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The patient’s experience is used too little in monitoring pharmacotherapy realisation

Increasing adherence to pharmacotherapy is one of the most significant ways to increase the cost-effectiveness of treatment – currently too many people quit their prescribed medication for a chronic disease. Therefore, the patient’s experience should not be ignored in studies investigating the effectiveness of pharmacotherapy, stresses Timo Purmonen, who is leading Oriola’s services related to market access and research of pharmaceuticals with marketing authorisation.

8.12.2022

Is the patient the best expert on their treatment? This is a question we often get to respond to when we want to investigate how pharmacotherapy is realised as part of the patient’s daily routines. The patient does not necessarily have the best knowledge of various treatment options or which of them is medically the most suitable. However, the patient needs to understand why they have medication and how it is promoting their wellbeing.

According to research, a significant share of patients quit or take irregularly their medication prescribed for a chronic disease. There might be many different reasons behind this, which can only be found out by asking the patients themselves. Patient surveys can be used to investigate for example how pharmacotherapy affects a cancer patient’s quality of life, is the medicine administration device simple to use for an asthma patient, or what kind of support an inflammatory bowel disease (IBD) patient would need for their pharmacotherapy. Since only consumed medication helps, increasing adherence to treatment is one of the best ways to increase the effectiveness and cost-effectiveness of pharmacotherapy.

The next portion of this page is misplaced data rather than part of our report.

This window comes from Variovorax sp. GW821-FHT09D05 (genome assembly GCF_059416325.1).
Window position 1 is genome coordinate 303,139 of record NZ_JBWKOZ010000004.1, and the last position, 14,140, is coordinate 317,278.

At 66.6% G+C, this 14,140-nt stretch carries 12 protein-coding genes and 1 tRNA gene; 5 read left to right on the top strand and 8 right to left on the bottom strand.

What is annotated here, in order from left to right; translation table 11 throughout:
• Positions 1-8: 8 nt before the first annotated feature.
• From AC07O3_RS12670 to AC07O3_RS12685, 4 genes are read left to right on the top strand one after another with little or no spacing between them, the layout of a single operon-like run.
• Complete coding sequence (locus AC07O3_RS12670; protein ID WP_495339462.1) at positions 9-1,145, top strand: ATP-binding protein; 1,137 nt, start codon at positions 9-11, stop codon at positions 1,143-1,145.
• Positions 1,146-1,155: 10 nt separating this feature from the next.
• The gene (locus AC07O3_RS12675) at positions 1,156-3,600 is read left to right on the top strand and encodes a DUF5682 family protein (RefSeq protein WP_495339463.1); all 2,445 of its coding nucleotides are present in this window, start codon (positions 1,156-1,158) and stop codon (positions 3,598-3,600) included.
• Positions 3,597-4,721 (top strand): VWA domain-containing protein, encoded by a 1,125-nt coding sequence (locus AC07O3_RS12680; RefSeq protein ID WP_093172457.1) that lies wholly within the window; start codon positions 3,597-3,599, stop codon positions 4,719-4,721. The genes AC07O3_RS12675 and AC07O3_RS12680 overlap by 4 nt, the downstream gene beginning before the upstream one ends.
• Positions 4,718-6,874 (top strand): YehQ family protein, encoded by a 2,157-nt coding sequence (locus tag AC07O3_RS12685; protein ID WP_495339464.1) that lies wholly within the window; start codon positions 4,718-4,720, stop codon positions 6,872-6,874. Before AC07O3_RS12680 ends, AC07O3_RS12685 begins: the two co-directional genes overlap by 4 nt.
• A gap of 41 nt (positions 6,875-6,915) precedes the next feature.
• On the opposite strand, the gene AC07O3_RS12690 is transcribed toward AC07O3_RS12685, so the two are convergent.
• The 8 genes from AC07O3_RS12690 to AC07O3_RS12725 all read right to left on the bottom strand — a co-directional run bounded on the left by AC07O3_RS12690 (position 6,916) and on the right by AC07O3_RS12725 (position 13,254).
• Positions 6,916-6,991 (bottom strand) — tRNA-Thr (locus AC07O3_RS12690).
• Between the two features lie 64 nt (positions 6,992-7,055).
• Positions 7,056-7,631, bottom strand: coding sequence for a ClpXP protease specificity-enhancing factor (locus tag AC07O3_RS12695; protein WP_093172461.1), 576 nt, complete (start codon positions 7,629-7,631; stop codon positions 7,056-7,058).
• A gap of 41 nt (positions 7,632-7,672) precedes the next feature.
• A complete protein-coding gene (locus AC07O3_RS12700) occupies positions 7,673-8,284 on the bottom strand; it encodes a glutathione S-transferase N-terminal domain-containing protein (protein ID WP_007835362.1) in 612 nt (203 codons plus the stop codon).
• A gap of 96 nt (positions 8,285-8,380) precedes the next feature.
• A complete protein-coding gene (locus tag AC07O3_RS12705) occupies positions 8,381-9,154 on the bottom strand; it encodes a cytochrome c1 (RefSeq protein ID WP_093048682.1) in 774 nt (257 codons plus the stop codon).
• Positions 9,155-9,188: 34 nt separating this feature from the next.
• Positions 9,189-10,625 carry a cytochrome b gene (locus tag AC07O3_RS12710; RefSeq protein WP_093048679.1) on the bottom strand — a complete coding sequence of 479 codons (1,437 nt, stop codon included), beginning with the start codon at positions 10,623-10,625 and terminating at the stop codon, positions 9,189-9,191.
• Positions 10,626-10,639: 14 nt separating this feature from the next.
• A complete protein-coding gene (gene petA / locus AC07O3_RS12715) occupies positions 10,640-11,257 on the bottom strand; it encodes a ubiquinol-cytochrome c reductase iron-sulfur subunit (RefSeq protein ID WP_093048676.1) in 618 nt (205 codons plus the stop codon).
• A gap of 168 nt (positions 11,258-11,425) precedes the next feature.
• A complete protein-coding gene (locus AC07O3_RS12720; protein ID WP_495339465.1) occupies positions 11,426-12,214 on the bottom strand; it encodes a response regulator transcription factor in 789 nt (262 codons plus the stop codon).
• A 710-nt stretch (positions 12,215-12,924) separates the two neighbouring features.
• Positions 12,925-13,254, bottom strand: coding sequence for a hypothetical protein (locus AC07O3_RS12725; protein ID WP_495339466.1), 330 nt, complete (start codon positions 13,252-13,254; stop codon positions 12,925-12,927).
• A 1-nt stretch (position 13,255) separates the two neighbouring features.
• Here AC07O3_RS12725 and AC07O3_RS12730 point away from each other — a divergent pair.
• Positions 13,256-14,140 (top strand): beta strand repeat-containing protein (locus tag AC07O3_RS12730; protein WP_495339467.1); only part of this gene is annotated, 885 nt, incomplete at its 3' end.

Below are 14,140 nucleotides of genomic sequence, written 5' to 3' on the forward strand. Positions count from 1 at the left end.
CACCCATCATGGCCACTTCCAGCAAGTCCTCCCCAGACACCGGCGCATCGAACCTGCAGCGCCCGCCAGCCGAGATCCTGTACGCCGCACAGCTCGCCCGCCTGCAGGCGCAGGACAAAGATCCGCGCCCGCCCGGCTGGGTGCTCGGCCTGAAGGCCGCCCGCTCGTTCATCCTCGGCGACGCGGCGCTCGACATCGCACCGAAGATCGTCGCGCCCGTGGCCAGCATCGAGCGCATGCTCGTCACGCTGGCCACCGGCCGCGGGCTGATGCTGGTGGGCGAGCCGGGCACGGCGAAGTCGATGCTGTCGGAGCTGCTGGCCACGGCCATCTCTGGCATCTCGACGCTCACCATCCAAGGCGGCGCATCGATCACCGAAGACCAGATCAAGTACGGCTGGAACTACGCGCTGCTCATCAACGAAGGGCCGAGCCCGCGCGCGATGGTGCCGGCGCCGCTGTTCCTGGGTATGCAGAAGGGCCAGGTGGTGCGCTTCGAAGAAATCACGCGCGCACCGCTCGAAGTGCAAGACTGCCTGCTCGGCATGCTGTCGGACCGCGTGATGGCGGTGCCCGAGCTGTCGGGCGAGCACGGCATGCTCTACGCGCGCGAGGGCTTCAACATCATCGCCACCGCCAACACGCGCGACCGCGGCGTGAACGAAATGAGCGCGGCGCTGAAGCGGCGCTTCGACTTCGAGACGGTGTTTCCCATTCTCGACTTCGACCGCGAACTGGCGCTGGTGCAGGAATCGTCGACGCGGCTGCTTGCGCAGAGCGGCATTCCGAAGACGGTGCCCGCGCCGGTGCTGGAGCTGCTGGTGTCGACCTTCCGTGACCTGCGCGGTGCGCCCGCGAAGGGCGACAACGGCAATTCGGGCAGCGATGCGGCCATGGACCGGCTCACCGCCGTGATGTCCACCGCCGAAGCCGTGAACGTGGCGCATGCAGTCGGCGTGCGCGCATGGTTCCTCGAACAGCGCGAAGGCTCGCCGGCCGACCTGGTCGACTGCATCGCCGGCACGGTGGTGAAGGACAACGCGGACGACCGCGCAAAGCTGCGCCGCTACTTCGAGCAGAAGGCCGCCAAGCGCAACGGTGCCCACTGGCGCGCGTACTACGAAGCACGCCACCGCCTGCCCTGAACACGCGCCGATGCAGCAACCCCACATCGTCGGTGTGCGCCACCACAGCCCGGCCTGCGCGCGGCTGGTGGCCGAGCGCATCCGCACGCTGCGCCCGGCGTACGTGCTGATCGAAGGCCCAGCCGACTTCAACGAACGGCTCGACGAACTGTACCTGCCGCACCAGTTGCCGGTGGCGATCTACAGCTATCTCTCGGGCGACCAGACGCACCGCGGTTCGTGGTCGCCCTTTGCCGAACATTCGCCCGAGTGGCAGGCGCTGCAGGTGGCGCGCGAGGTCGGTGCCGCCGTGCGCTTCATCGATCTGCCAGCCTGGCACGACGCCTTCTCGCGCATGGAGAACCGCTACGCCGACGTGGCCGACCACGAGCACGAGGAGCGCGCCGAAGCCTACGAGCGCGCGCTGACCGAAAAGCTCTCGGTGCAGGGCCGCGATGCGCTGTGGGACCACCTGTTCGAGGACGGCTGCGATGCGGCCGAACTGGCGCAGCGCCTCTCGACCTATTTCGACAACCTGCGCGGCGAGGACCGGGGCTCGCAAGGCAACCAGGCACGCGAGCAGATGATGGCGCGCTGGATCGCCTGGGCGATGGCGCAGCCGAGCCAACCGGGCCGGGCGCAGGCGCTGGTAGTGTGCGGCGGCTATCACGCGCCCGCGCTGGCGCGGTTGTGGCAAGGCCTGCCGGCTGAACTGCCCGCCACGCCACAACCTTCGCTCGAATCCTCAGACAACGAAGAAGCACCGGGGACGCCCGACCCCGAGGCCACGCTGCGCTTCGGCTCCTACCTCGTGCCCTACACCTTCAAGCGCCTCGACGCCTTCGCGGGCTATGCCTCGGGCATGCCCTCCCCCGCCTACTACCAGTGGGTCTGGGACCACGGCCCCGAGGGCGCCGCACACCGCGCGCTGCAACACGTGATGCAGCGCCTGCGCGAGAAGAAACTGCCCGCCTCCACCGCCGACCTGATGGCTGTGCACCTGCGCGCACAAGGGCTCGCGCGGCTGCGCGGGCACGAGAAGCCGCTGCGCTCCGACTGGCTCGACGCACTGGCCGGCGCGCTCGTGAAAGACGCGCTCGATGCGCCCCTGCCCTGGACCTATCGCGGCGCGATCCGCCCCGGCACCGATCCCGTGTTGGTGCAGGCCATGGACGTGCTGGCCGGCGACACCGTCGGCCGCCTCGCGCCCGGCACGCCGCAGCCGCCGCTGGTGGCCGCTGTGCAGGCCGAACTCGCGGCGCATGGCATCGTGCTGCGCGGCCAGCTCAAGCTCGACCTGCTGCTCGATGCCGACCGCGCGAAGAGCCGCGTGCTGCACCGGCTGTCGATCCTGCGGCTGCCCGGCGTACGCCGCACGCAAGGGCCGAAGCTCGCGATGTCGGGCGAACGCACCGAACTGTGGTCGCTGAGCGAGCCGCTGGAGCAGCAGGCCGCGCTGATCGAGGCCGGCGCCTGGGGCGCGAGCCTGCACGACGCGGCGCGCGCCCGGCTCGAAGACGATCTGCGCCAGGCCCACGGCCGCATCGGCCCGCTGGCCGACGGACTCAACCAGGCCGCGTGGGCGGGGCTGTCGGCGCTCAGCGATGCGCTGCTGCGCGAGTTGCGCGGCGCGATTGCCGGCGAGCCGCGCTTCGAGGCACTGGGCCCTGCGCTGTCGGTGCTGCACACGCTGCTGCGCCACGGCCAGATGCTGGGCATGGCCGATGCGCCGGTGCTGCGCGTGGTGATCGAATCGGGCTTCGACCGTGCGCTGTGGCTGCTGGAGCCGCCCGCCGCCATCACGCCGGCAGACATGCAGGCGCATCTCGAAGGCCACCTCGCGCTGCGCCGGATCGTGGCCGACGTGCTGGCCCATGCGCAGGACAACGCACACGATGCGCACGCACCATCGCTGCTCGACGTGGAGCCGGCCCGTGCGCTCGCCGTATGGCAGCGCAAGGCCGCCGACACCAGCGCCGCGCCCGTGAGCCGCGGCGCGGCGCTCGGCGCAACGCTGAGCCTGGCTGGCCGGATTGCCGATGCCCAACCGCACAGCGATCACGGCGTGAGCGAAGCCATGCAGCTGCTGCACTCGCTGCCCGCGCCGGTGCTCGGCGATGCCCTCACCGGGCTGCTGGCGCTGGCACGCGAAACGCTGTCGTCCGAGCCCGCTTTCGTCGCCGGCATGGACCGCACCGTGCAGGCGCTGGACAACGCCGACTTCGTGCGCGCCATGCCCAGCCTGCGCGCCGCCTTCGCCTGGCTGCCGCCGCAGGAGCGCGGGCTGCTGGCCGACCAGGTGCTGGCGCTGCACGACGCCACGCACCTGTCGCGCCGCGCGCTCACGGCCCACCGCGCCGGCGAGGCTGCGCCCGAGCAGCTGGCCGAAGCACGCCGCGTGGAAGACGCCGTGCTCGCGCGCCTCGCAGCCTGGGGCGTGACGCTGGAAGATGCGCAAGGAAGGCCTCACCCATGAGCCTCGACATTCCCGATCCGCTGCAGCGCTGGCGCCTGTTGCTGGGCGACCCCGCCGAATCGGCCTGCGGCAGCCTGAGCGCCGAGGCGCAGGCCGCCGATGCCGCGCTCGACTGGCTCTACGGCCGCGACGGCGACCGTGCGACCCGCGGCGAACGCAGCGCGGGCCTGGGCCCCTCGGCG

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The patient’s own experience is an underused information source in monitoring the realisation of treatment. In Finland, we have an existing research framework to acquire patient reported outcome (PRO) data: Oriola’s research pharmacy network that spans the whole country. Our collaboration with pharmacies in research activities is an internationally unique concept. Pharmacies are a natural place for conducting research, as their pharmaceutical professionals interact with customers daily about pharmacotherapy and can identify potentially suitable respondents for a specific study. For patients, participating in surveys is motivating as it enables them to contribute to the development of their own pharmacotherapy.
 
The data acquired through patient surveys can be enriched with healthcare register data. Combining national and local patient register data with patients’ reported information provides the best information on the overall effectiveness of pharmacotherapy. The findings of these real-world evidence (RWE) studies related to the effectiveness of medicines and how well they work in patients’ everyday lives contribute to data-driven decision-making and value-based healthcare. The role of real-world evidence study results has grown in recent years, for example in marketing authorisation or reimbursement applications, and this development is expected to continue. For pharmaceutical companies, the studies also offer a tool to collect data from wider and longer-term use of medicinal products already in the market.
 
Wider use of the patient’s perspective is central in developing pharmacotherapy, as the ultimate purpose of treatment is to improve people’s health and quality of life. Getting even more effective treatment available for patients should be the main reason to develop a new medicine. Since a euro can be used only once also in healthcare, it is important that resources are allocated to the most effective treatment options.
 
Timo Purmonen works at Oriola as Head of Data-Driven Business and Market Access. He has years of experience related to pharmacotherapies’ effectiveness, cost-effectiveness and market entry both from pharmaceutical industry and academic research perspectives.